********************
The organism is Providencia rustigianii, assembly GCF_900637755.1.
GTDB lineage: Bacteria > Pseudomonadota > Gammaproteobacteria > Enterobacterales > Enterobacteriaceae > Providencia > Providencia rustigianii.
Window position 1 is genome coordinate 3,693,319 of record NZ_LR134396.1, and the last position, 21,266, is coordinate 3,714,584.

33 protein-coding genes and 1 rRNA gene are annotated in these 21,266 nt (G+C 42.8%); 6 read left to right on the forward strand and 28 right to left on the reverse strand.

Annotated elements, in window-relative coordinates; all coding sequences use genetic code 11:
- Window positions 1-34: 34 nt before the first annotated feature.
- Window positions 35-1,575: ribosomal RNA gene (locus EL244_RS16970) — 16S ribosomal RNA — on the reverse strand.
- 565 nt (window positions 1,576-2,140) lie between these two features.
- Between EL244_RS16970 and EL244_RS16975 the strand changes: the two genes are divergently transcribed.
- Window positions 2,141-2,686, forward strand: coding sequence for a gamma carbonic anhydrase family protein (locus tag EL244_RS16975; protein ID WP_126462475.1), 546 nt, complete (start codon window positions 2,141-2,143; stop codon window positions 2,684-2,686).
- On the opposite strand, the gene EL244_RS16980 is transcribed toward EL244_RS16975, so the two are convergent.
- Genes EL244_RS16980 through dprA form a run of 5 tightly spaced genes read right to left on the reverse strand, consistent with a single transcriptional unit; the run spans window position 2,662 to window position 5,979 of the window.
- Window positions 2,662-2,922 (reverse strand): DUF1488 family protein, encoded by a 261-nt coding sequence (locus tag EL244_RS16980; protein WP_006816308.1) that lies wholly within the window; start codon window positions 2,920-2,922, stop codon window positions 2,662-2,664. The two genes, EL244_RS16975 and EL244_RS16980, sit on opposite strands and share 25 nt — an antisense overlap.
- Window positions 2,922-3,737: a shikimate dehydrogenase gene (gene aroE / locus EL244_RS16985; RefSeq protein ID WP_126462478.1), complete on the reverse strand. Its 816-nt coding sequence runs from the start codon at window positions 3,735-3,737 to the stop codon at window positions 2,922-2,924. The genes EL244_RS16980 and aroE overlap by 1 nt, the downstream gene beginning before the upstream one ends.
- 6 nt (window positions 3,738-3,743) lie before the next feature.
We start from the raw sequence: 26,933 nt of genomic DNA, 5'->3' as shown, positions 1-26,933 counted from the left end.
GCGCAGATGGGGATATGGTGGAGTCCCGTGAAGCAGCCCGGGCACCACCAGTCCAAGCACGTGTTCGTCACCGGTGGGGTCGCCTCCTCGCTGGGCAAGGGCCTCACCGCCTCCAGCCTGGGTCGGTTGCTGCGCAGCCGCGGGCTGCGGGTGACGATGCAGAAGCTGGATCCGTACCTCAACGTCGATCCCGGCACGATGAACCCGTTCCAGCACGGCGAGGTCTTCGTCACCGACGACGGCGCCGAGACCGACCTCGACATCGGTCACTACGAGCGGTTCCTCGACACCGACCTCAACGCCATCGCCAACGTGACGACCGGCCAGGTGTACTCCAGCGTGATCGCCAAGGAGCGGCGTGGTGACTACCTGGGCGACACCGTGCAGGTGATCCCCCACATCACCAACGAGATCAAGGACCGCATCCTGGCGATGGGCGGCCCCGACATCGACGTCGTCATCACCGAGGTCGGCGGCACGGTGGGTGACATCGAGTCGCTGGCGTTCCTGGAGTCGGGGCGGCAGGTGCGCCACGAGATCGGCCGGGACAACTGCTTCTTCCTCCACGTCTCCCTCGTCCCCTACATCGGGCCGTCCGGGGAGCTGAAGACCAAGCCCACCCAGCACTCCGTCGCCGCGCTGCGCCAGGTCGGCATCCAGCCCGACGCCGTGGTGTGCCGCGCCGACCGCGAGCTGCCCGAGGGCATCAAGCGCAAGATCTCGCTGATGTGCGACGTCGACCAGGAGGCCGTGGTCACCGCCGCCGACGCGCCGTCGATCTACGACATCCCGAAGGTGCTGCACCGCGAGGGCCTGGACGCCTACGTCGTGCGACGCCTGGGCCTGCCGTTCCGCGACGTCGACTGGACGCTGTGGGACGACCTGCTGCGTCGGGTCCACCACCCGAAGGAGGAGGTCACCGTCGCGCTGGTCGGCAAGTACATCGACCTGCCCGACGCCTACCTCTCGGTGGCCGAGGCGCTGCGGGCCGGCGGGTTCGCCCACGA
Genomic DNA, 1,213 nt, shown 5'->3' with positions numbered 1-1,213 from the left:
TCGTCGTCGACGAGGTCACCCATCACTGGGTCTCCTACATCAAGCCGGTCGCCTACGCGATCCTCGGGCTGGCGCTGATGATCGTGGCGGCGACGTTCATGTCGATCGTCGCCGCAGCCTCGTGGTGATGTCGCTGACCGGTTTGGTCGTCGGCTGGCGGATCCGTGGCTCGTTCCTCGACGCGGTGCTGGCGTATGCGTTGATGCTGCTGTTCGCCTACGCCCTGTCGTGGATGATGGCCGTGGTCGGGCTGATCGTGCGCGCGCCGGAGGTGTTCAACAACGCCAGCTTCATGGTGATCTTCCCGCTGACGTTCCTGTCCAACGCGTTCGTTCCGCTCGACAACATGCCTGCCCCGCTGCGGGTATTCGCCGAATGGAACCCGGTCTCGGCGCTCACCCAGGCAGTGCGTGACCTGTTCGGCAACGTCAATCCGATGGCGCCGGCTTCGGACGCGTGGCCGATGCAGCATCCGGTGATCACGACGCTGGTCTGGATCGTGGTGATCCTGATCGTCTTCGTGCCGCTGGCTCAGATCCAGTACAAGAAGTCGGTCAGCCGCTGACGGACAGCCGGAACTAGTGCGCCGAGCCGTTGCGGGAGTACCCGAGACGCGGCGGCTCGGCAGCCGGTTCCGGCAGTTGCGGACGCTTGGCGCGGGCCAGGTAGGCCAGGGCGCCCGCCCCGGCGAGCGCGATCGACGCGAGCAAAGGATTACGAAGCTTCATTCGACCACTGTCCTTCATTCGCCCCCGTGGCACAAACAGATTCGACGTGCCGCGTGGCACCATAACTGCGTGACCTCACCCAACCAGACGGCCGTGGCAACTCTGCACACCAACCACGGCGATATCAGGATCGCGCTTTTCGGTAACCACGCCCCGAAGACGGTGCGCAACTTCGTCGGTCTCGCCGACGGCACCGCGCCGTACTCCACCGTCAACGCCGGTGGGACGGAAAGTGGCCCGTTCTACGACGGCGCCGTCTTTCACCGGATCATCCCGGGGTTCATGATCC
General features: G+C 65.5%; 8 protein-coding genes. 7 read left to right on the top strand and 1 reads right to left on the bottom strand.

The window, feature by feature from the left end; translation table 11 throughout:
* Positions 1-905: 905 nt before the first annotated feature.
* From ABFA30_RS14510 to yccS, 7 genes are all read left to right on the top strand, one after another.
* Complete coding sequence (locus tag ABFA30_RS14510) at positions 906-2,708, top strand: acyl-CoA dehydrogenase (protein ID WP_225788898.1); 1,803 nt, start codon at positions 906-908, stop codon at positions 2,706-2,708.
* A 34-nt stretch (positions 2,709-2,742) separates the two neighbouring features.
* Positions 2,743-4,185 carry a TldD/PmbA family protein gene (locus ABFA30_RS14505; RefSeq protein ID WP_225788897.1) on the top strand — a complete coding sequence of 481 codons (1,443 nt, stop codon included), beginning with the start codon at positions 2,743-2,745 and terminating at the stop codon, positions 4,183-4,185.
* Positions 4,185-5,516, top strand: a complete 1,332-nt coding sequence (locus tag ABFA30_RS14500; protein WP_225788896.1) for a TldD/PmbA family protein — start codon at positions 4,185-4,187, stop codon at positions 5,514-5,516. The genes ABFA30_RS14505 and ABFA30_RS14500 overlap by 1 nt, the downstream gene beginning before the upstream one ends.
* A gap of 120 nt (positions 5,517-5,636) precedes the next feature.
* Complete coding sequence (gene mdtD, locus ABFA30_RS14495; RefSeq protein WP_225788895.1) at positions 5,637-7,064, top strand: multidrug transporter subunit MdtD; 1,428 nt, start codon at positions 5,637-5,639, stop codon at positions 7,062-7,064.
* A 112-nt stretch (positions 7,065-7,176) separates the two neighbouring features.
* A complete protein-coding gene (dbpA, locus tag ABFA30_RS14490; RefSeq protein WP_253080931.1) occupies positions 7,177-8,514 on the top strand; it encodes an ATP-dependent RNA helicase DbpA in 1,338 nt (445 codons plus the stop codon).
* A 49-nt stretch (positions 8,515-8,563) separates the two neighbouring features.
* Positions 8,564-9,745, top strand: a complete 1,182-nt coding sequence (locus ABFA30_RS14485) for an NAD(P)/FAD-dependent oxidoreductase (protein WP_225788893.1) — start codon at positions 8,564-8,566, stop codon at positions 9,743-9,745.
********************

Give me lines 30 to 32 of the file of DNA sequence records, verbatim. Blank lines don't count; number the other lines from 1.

* A 112-nt stretch (positions 7,065-7,176) separates the two neighbouring features.
* A complete protein-coding gene (dbpA, locus tag ABFA30_RS14490; RefSeq protein WP_253080931.1) occupies positions 7,177-8,514 on the top strand; it encodes an ATP-dependent RNA helicase DbpA in 1,338 nt (445 codons plus the stop codon).
* A 49-nt stretch (positions 8,515-8,563) separates the two neighbouring features.